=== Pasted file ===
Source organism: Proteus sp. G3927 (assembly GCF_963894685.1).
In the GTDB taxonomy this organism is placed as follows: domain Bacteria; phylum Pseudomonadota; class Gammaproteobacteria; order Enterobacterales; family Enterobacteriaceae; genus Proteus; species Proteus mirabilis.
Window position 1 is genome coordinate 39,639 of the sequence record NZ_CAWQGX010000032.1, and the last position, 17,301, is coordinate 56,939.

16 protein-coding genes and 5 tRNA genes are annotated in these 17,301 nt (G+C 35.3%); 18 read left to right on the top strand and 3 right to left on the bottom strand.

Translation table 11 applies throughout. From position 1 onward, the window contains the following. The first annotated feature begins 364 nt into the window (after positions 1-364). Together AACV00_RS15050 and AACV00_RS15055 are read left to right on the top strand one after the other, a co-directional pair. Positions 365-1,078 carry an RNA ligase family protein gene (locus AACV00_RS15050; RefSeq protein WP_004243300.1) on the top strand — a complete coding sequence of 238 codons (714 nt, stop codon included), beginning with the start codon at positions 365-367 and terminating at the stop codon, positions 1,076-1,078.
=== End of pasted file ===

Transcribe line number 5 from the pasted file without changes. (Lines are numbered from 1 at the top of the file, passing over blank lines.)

Translation table 11 applies throughout. From position 1 onward, the window contains the following. The first annotated feature begins 364 nt into the window (after positions 1-364). Together AACV00_RS15050 and AACV00_RS15055 are read left to right on the top strand one after the other, a co-directional pair. Positions 365-1,078 carry an RNA ligase family protein gene (locus AACV00_RS15050; RefSeq protein WP_004243300.1) on the top strand — a complete coding sequence of 238 codons (714 nt, stop codon included), beginning with the start codon at positions 365-367 and terminating at the stop codon, positions 1,076-1,078.